Very often, I have seen Myanmar. Mostly from the hills near the Indo- Myanmar border. But never have I crossed the border and set my feet on. The name Myanmar itself is mysterious. The country has lots of connection with the history of our fore-fathers. Our language is grouped under the Tibeto-Burman family. Our speculations about Myanmar on the other hand, has been influenced by media reports, which are hardly the brighter side. Nothing was clear until I set my foot upon it.
Myanmar, the land of the golden pagoda, has undergone several transformation. The moment I set my foot on Yangon, I can feel that those speculations were negative.
A volunteer named Silas and Eleazar received me at the airport. At first, I thought Eleazar was a cab driver, his dress code was so similar to that of the cab drivers at the airport. He was wearing a ‘Longyi‘ and a panah. Moreover, he doesn’t mention that he’s a pastor.
A panah, or a slipper in English, like all other South Asian countries is the most prevalent foot wears here in Yangon. And for a guy like me who often think that the invention of a panah, or a silipar or vawthlep in Mizo, is one of the greatest invention, it makes me feel at home…hehe…
The best thing about a panah is its ergonomy. It is easy to wear, easy to take off, easy to dry and easy to clean.
As you stand by the roadside, you can hear the sound of flip-flop there, a flip-flop here. The faster they walk, the pitch of the flip-flop increase.
Adjacent to the Minyekyawswar Street, there’s a narrow, yet busy street. Its dynamism is beyond words. They were so much engaged that a gentleman with a panah on his feet, wearing a sleeveless shirt and a short, with a zenfone3m on his hands, clicking random pictures also seems to remain unnoticed.
The best thing about Yangon is the street food. For a guy like me, who loves a street food and a panah, it is Canaan.
Had they known that a panah express is passing through, these meat monger at the junction of narrow street bazaar would have pose themselves more proper.
For a cycle-rickshaw driver, a panah is a must. There’s no other foot wear which has a better ergonomic!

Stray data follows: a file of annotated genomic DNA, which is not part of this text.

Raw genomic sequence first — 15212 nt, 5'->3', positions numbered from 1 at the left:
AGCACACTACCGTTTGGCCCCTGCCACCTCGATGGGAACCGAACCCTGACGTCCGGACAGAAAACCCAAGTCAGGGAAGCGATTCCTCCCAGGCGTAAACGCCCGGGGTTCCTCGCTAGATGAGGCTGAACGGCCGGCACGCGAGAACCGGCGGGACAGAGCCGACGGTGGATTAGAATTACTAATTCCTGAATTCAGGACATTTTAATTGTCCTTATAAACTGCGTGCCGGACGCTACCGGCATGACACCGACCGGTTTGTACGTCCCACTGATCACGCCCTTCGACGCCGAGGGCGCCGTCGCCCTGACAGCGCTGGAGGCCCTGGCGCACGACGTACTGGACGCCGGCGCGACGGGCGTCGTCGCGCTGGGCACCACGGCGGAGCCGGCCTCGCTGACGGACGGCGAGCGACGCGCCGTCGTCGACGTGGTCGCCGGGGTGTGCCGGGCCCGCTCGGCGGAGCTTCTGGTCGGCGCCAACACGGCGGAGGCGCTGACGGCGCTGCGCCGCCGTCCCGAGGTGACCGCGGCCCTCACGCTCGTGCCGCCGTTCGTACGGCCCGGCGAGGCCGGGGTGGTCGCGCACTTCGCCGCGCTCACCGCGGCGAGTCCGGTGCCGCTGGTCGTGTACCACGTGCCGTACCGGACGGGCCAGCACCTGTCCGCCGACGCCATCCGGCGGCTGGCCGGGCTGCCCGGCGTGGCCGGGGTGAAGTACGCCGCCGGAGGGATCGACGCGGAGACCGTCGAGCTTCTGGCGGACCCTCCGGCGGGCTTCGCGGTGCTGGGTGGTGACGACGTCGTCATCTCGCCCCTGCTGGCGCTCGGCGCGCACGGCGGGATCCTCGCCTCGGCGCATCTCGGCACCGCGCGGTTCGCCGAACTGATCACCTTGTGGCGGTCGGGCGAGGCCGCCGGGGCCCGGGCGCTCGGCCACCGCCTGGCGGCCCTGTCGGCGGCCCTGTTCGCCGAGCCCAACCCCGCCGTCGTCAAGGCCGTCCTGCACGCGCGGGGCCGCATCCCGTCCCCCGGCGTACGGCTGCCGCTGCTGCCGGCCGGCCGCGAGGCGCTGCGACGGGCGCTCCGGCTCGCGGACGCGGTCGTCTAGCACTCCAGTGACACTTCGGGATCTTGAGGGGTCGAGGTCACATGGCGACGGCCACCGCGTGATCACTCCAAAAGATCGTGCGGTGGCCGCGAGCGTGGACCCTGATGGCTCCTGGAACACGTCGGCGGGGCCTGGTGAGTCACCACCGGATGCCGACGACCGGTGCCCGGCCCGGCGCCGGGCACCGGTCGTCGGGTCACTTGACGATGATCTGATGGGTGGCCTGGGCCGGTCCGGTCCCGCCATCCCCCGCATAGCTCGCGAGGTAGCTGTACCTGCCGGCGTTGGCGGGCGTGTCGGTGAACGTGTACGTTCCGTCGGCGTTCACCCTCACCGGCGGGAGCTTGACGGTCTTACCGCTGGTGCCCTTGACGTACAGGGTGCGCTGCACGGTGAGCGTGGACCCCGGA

It’s my first time to see a cycle-rickshaw with a pillion rider on its side! Reminds me of a WW II Nazi bike with a side car.
For a butcher, a panah is more feasible than other foot wear, and so is, for the lady. The Longyi worn by the lady looks like a Mizo puanzeh, and of course it is complimented by her panah.
What I have noticed during my short stay here is their love for flowers. I don’t know to which varieties do those flowers belong, but of course, they belonged to Asteraceae family (of course all the lovely flowers belong there :D). Working in the flower garden is so much a comfort with a pair of panah on the feet.
These two ladies were in deep conversation, may be about the panah that I wear. But my flip-flop sound didn’t distract them, either.
While all the others were busy with their chores, a young man who seek for inner peace was confessing to the bante. Had it been a pagoda or a gompa, they would have removed their panah.
As I detour towards my hotel, may be the flip-flop was audible. I was spotted! And it makes me realise that my panah doesn’t support a silent mode!
Since it was raining, the fear of my sneaker getting wet was making me in a dilemma, “What if i stay in my room and starve…” Then comes the thought of wearing a black panah which the hotel provided us. It fits me broad feet. The flip-flop sound slightly differs with my own panah. The cushion and the grip are however much much better, pity my old cushion-less panah.
A quick re-visit in the evening amidst the rain offered me another sneak peek. This lovely little girl was playing in the puddle. She was wearing a plastic bag on her head, may be to avoid getting wet. But on her tiny feet was a pair of tiny panah, that resist water!
Blending yourself into the scene is very effective while performing a street photography. Sometimes, carrying a big camera (DSLR etc) is often distracting to the subject, which often left us unable to make pictures as desired. Cellphone camera have lots of limitations, but sometimes, people are less distracted and it gives more chance of getting an emotional pictures. Being a photographer doesn’t mean that you have to dress and equipped yourself with apparels specially designed for a photographer. Blending into the scene by dressing like the locals is often effective. When the story is more important than the picture quality, cellphone camera is the best option.
[All images are shot with Asus Zenfone3Max]
6 thoughts on “Panah Express: A Zenfone story”
A ṭha hle mai. Silipar leh Zenfone fakna a ang mah mah 😂
haha…silipar hi an lo hmuchhuak lovang tih a nia ka hlauh ni 😀
ka kal ve chak, mhse thlasik ah hahaha
lokal ve rawh
Zawhna: Buddhist an ni sia sa(meat) an ei tho tihna em ni? anmahni in ran an talh nge mi talh sa an lei mai?……. himalaya buddhist ho kha chuan beram sa an ei a ,a hmui hup in an ti thi phawt thin thisen chhuah lo in, an hup lai chuan beram thlarau tan an tawngtai char char e an ti a !
haha…sa an ei nasa khawp mai, an soup-ah hian a tel zel chu a nia…Theravada an tam zawk bawka